Stone bridges at several places beckon you to cross the river and admire the cityscape from a different perspective. If you do the latter, you can be sure that you will see the cathedral's landmark spires from any angle. 



Towards the north coast

If  you like surprises, then Spain is the country for you. In Madrid, we had been captivated by distant snow-topped mountain views (who knew?). Yet there was so much more as we left Burgos to drive north to the shores of the Bay of Biscay. This tiny church near Masa, about thirty kilometres north, lured us to stop and contemplate its lonely position, facing the ranges we would soon pass through. 

As we drove on towards our destination for the night, Santillana del  Mar, we had some hints of what was ahead. Firstly, we were climbing, and occasionally saw villages tucked into valleys walled by cliffs.

In Tubilla del Agua, known for its rapids and waterfalls, we stopped for lunch at a roadside cafe and marvelled at cave-like houses built into the rock.

Our road followed the river Ebro gorge, in the shadow of massive threatening rock faces visited only by eagles and vultures.

Soon the trees became sparser, then replaced by poles on the roadside with measurements for when the snows came. Later there were no trees, just forests of wind generators.

In that afternoon's drive we saw a sampler of Spain's variety: all this, then green fields, stone fences, fruit trees in blossom, a lake and finally, horses, cows and donkeys with shaggy hides to outlast the cold season.

Santillana  del Mar is strangely named, because it is not on the coast, but it is nearer than another Santillana, south, and further inland. That is the only explanation we heard that made sense. Some call it the Town of Three Lies because there is no Saint (Santo), it is not flat (llana), nor by the sea (Mar).

Late in the afternoon we explored the car-free town that has given itself over to tourism, albeit in a relaxed and welcoming way.

Cafes and restaurants, hotels and apartments, tapas bars, souvenir shops galore, and some of the town's original landmarks such as the Collegiate Church of Santa Juliana (above). Dating from 870AD, it's obviously still also an attraction for the local youngsters.

Our destination for the night was a small hotel high on a hill in Ubiarco, a few kilometres north of Santillana del Mar. As with most of our trips I had booked on booking.com and was keen to see if Hosteria Fimar was as good as it seemed online.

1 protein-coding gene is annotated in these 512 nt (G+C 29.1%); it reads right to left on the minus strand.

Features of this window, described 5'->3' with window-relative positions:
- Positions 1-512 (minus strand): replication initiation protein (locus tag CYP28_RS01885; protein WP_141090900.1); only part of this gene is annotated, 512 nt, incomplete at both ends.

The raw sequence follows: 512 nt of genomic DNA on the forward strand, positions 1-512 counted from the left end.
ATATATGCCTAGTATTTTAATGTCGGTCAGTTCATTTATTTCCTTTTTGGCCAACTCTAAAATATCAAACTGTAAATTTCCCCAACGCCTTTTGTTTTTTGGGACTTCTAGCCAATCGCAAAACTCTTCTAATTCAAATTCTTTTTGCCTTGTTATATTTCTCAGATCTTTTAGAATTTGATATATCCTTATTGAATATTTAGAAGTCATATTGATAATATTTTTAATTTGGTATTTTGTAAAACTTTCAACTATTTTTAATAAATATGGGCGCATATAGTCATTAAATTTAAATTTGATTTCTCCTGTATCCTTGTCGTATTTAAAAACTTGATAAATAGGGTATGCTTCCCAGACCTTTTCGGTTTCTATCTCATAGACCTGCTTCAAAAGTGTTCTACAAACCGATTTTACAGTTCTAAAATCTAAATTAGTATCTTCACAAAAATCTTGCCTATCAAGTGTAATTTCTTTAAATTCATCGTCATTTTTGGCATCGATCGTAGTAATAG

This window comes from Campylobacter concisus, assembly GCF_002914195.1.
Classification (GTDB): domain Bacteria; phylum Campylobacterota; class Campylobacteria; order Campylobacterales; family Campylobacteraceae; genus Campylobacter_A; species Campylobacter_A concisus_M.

It wasn't! It was much, much better.

Just look at this generous meal that awaited us at breakfast the next morning....and there was ham and cheese and bread and orange juice already on our table too. We rated it the best breakfast of the trip. 

Next day we headed off along the Cantabrian coast headed west now, captivated by fishing villages and tiny coves like this one, Playa del Santa Justa.....

...and sprawling beaches. Some call these waters the Bay of Biscay, others, the Cantabrian Sea.

Our destination for the day was one some friends had told us about, Gaudi's House (El Capricho) in Comillas. They were emphatic that we MUST take time to visit it.

From 1883-5, this project was one of Gaudi's first commissions to design a house, and it gave him freedom to interpret the mood of this sunny coastal area of Spain, and indulge many of his way-out artistic ideas.

The interior of this summer house is open and airy, taking advantage of the coastal breezes, and there are many porches that were planned so the owners could also enjoy the views of the town and countryside.



Picos de Europa

The Picos de Europa (literally, the Peaks of Europe) were yet another surprise to us. These mountains were the first landmark that Spanish sailors, centuries ago, would sight as they returned from their voyages of exploration. It must have been a great moment to see those snowy peaks on the horizon.

After spending the night in Oviedo we headed for these ranges, beginning our mountain experience in the small city of Cangas de Onis with its 13C Roman-style bridge (above) and a Victory Cross, the emblem of the Principality's war victory in 737AD. Memories are very long in these areas.

You are  not allowed to self-drive to the National Park so we boarded a bus at Covadonga which switchbacked up the narrow mountain road. These cows, seen through the bus's tinted glass, seem about as contented as they could be. And why not, with such rich grass - and that lovely view!

Once there we were free to hike around the area, enjoying dizzying views. As we stood at this lookout, high above the pastureland, the tinkle of cowbells drifted up in the clear air.

Walking trails and the many lookouts allowed visitors to soak up the jaw-droppingly splendid views of these mountains and hanging lakes.

Our visit in May had been short, but we could easily imagine how beautiful this area would be in other parts of the year too.



A glimpse of the Principality of Asturias

Oviedo is the capital of this ancient principality of over 10,000 square kilometres, which extends from Colombres in the east to Castropol in the west and Leon in the south.

Here the late afternoon sun lights up Oviedo's eighth-century cathedral.